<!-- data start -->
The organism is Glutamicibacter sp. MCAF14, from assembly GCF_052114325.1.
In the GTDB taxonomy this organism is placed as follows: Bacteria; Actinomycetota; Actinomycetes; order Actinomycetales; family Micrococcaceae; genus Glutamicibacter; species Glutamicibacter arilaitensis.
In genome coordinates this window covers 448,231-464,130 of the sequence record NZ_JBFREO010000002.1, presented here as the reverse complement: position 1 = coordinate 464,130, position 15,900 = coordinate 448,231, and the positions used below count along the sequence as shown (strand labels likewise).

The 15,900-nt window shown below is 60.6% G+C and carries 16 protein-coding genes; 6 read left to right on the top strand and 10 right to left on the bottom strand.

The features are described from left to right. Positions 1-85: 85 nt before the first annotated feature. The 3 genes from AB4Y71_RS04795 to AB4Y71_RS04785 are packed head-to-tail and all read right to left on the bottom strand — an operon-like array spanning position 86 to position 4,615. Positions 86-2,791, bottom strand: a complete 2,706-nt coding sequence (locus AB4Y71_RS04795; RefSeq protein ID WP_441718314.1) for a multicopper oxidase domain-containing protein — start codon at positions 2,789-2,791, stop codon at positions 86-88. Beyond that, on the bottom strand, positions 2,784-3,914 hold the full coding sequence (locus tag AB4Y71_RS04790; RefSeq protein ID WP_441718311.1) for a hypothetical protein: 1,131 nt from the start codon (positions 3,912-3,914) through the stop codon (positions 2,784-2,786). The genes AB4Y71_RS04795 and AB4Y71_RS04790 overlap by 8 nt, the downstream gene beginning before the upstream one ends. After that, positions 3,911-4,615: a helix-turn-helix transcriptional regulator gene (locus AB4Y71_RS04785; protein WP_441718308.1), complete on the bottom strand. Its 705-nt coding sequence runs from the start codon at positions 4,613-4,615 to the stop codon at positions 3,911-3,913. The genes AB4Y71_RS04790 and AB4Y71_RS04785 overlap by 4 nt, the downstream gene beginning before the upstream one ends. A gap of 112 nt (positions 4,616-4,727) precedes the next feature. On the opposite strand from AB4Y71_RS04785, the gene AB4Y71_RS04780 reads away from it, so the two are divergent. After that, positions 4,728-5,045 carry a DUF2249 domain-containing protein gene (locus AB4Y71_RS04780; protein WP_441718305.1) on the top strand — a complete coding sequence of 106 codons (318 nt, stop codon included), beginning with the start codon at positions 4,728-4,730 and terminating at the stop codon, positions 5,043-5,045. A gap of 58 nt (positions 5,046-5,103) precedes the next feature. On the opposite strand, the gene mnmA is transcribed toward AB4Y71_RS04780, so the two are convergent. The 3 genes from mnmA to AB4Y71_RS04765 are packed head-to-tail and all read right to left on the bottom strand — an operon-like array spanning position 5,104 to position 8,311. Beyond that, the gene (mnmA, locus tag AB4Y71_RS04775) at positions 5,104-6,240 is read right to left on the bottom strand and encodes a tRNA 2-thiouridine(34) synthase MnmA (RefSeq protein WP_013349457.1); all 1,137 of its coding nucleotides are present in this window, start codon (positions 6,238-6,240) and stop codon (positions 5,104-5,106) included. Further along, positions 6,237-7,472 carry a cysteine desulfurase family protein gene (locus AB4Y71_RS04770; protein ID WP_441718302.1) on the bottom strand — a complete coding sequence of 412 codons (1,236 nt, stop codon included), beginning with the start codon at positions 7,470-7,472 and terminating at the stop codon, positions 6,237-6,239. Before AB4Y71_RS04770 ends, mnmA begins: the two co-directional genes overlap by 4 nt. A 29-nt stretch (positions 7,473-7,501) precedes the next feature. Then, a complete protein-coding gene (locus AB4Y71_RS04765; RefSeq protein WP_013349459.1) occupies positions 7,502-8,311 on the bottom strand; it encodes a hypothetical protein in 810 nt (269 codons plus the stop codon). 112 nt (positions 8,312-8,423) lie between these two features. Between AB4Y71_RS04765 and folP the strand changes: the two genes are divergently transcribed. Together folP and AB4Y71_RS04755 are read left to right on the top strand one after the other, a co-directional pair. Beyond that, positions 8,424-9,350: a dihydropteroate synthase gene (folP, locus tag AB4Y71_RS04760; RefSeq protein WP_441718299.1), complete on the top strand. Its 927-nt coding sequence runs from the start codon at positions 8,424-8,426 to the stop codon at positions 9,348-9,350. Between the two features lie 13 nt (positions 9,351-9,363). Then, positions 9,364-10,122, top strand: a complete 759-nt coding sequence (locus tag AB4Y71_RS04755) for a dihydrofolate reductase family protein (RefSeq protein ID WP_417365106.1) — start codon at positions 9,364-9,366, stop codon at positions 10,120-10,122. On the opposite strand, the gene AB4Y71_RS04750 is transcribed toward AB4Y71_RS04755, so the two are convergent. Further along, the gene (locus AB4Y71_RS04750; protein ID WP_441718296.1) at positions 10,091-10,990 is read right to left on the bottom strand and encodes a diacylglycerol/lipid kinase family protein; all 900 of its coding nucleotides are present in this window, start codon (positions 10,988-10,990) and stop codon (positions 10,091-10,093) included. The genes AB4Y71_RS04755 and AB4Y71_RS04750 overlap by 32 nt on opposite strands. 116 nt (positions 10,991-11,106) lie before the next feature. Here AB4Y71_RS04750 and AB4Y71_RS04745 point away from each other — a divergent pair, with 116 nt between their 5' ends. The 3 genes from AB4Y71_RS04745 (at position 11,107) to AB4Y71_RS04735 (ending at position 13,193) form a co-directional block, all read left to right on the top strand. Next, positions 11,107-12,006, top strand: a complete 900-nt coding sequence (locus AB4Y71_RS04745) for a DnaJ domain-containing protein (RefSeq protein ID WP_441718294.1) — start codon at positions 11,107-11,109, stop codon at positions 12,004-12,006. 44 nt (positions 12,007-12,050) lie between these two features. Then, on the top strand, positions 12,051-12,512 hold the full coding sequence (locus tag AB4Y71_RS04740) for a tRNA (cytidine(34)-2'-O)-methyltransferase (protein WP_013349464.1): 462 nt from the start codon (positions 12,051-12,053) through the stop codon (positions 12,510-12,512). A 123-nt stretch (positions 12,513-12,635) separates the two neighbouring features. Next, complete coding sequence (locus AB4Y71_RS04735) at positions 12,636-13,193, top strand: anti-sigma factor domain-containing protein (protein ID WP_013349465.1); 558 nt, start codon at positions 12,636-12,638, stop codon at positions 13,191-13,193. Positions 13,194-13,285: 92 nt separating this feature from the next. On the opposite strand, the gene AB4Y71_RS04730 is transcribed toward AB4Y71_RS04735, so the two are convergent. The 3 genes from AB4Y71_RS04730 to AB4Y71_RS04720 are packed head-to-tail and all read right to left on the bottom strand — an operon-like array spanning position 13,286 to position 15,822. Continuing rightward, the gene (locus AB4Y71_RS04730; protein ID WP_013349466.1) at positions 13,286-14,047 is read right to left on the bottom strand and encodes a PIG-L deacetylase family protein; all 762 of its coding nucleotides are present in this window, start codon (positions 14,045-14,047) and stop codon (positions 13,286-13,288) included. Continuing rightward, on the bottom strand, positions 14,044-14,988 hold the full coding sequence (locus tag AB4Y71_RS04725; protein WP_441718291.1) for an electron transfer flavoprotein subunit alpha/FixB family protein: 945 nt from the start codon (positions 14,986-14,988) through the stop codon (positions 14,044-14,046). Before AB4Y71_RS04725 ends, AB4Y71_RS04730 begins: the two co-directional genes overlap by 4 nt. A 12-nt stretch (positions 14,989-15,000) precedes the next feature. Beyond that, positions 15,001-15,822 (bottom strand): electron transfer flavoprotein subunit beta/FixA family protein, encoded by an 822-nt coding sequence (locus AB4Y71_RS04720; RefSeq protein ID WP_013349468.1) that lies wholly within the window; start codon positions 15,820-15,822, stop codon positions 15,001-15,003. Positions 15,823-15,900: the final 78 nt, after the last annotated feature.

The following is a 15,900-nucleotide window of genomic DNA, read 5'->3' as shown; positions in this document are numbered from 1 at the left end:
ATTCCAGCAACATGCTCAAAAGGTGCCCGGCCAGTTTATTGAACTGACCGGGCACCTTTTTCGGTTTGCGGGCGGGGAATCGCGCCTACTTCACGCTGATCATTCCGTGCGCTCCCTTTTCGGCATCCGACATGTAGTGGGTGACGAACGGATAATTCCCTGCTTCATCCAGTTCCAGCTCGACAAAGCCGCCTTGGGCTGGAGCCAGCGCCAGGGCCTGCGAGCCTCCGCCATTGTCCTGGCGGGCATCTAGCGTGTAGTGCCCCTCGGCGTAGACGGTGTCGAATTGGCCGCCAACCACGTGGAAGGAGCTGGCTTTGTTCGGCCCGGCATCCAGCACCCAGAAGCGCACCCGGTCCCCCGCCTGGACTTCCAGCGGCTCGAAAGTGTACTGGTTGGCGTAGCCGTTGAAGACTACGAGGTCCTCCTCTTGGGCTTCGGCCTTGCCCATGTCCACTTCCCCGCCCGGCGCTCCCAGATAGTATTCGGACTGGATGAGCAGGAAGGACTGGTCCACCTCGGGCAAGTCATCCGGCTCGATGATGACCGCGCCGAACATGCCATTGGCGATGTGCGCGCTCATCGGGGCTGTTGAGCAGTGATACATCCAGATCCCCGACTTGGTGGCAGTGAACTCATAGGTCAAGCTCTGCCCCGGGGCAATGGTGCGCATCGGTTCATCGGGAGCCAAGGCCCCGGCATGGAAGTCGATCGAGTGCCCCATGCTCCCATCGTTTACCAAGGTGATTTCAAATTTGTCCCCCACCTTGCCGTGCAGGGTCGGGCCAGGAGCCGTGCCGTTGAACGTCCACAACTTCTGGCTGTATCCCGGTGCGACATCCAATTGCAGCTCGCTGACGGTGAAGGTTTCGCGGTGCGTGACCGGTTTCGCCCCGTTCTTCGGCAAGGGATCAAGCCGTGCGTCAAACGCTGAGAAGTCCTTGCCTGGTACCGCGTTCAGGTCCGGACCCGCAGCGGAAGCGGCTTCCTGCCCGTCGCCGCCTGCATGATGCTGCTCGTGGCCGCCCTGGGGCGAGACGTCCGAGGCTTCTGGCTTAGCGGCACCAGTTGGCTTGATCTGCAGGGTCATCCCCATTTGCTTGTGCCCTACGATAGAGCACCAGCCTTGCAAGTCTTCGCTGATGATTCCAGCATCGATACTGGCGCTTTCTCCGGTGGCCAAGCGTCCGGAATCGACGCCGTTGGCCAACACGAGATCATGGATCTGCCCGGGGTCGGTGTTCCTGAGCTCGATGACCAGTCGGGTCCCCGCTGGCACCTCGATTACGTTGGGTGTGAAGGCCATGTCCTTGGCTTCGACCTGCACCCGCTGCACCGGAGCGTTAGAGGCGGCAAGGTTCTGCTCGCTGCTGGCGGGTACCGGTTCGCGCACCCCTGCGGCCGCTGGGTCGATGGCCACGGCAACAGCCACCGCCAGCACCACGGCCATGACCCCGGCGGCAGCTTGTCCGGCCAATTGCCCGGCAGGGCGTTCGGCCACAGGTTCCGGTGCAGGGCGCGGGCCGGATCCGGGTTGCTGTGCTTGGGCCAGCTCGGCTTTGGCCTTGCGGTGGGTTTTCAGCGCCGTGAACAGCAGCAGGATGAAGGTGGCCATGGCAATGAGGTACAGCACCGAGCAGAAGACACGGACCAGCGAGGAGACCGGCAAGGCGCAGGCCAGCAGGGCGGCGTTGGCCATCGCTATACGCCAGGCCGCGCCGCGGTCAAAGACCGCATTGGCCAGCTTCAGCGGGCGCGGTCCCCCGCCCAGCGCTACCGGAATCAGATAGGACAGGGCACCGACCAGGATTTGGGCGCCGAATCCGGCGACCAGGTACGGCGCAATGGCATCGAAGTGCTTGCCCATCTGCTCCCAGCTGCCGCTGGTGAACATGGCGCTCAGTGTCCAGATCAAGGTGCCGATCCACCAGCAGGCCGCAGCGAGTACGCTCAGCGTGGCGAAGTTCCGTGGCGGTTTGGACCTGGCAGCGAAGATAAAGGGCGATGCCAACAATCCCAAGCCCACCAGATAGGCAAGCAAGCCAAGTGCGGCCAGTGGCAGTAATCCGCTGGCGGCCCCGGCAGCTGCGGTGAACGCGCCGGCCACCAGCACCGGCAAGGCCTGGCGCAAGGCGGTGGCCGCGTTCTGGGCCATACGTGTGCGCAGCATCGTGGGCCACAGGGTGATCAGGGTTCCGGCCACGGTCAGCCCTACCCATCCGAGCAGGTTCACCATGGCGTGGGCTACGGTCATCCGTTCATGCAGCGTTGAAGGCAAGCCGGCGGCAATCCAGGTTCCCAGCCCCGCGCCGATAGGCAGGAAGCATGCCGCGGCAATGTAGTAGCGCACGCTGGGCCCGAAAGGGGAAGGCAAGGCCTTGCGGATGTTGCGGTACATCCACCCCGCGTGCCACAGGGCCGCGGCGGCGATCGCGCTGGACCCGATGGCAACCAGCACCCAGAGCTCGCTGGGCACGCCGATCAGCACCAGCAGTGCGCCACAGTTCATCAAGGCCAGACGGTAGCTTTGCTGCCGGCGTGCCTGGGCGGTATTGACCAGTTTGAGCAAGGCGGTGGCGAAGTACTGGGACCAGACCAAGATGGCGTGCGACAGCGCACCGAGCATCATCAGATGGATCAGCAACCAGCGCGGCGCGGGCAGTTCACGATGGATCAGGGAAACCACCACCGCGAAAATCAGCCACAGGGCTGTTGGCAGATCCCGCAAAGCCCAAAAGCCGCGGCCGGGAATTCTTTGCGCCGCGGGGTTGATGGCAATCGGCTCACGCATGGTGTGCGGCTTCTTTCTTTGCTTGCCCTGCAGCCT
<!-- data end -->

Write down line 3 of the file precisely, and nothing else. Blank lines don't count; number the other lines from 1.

In genome coordinates this window covers 448,231-464,130 of the sequence record NZ_JBFREO010000002.1, presented here as the reverse complement: position 1 = coordinate 464,130, position 15,900 = coordinate 448,231, and the positions used below count along the sequence as shown (strand labels likewise).